Intel’s drone team has an extreme obsession with breaking drone swarm records, again, and again, and again.
Intel has its hands in a variety of aspects of the drone industry, ranging from providing software for Yuneec’s consumer drones to making its own enterprise-grade drones. But its most media-friendly vertical seems to be its drone light shows.
And Intel doesn’t just love to put on light shows. They seemingly love to make them bigger and bigger.
Intel just marked its 50th anniversary as a company, and to celebrate, launched 2,018 of its Shooting Star light show drones into the air above its campus in Folsom, Calif.
With 2,018 drones in the air at once, Intel set a new Guinness World Records title for the most unmanned aerial vehicles airborne simultaneously.
— Intel (@intel) July 18, 2018
Intel’s first Guinness Book of World Records-approved drone swarm record was set at the end of 2015, when it sent 100 drones in the sky above Flugplatz Ahrenlohe, Tornesch, near Hamburg, Germany, syncopated to a live orchestra.
A year later, the tech giant set its second official record with the Guinness Book of World Records for drone swarms in October of 2016. 500 drones flew over the quiet industrial town of Krailling, Germany, to spell out the word “Intel.”
Since that first record-breaking show in 2015, Intel’s light show drones have been serving as nighttime entertainment at a variety of events including Coachella, the Super Bowl, Walt Disney World, Los Angeles for an event promoting Wonder Woman and over the Bellagio fountain in Las Vegas for CES 2018.
Intel also made a big media fuss over its 2018 Consumer Electronics Show exhibition, in which it flew 100 of its Shooting Star Mini drones on the CES stage, earning the Guinness World Records title for the most drones flown simultaneously indoors by a single pilot.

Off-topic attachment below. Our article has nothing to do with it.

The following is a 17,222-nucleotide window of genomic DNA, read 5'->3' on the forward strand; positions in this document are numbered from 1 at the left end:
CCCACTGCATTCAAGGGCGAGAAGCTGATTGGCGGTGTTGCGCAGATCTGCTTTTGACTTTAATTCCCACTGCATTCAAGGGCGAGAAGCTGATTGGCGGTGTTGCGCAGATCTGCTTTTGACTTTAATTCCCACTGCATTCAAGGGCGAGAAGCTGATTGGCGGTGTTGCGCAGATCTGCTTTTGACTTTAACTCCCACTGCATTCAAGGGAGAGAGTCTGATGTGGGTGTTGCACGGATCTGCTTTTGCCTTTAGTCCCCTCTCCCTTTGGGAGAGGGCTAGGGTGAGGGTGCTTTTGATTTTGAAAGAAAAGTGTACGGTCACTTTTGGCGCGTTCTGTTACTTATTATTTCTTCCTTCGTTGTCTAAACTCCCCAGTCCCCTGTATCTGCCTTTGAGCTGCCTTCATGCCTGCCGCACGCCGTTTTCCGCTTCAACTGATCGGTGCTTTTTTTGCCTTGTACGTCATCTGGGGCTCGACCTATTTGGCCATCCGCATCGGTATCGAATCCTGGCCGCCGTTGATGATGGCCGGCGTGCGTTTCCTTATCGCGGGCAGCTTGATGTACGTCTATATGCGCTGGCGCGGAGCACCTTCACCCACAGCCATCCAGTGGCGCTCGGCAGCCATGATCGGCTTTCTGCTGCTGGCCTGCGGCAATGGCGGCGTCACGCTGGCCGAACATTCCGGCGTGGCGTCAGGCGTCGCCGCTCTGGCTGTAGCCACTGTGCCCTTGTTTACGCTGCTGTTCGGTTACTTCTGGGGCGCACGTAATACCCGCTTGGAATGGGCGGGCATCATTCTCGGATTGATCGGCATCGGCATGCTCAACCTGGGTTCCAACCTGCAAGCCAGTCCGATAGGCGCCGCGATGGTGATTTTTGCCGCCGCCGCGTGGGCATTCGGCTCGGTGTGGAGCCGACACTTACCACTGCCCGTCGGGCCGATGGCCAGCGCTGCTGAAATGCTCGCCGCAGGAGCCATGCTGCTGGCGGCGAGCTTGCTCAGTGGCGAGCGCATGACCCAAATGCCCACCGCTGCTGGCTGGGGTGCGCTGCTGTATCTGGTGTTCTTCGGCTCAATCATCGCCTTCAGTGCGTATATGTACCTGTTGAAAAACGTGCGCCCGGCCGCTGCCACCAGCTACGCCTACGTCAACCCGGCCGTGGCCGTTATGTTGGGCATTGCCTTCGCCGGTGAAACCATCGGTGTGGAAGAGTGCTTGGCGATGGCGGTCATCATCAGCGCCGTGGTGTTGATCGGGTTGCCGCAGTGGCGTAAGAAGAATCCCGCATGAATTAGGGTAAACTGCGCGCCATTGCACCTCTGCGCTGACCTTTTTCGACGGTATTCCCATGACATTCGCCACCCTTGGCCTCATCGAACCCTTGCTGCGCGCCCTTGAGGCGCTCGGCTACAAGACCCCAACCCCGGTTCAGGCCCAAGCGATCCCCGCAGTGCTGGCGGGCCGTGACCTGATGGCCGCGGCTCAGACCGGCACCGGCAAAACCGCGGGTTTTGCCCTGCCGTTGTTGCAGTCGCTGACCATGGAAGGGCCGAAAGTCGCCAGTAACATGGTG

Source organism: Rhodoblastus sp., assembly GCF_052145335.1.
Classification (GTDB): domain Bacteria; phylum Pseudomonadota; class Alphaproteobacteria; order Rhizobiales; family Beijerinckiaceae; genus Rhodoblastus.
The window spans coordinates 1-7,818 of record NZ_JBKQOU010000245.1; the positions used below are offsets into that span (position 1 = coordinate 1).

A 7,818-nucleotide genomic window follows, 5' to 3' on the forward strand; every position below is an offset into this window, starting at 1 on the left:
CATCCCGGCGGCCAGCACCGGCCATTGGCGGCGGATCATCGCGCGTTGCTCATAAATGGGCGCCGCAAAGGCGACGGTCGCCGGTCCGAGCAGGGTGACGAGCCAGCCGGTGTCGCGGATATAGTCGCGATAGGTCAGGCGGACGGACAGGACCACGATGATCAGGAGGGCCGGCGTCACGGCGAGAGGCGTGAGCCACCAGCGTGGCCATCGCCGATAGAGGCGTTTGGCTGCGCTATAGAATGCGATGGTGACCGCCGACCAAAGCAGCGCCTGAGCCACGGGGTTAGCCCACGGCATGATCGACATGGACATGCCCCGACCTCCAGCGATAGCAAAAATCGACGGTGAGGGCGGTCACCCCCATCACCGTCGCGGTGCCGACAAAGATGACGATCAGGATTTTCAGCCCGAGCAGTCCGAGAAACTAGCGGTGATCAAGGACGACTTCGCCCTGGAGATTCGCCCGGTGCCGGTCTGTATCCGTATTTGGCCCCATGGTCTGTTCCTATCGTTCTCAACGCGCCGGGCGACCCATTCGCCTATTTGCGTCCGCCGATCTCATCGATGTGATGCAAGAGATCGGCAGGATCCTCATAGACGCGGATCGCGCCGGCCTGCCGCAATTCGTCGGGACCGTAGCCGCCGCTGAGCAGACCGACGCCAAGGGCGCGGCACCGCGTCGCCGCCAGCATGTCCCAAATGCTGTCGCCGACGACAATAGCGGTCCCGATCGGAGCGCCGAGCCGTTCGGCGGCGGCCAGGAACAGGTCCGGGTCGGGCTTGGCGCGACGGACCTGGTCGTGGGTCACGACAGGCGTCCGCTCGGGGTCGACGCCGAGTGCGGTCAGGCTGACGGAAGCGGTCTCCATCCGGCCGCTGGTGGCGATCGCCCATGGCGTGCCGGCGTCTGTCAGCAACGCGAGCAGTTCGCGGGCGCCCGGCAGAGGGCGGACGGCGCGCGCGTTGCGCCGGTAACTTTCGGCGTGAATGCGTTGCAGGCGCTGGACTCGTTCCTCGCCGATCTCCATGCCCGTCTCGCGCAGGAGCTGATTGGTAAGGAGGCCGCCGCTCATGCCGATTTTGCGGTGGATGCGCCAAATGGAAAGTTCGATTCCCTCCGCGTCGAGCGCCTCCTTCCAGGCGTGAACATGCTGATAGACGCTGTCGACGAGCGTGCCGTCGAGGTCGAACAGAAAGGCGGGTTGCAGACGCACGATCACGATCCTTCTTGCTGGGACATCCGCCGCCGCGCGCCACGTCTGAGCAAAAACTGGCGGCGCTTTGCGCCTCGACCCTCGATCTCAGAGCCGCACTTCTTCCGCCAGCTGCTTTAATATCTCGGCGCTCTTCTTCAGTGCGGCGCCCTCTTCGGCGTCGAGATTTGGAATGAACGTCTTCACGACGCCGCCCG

Shortly after that, Intel stirred up more Guinness hype when it flew 1,218 of its Shooting Star light show drones over the Opening Ceremony of the 2018 Olympic Games in PyeongChang, South Korea in February, setting another world record.
But the chip giant lost the record shortly after, when Chinese company Ehang broke the Guinness World Record record for largest drone display with a fleet of 1,374 drones at a Labour Day show in Xi’an. The show was largely classified as a disaster, as signal interfence caused some drones to break from the formation, and some even fell out of the sky. Among that shows drone light fails was an incomplete showing of the number “1374”, which represented the actual number of drones in the air as well as the length of the 13.74-kilometer long wall of Xi’an.
According to an announcement from the Ministry of Finance, Ehang was paid $1.6 million USD to put together the record-breaking performance.
But for now, the drone industry can rest easy, knowing that this week’s new world record-breaking show went off without a hitch.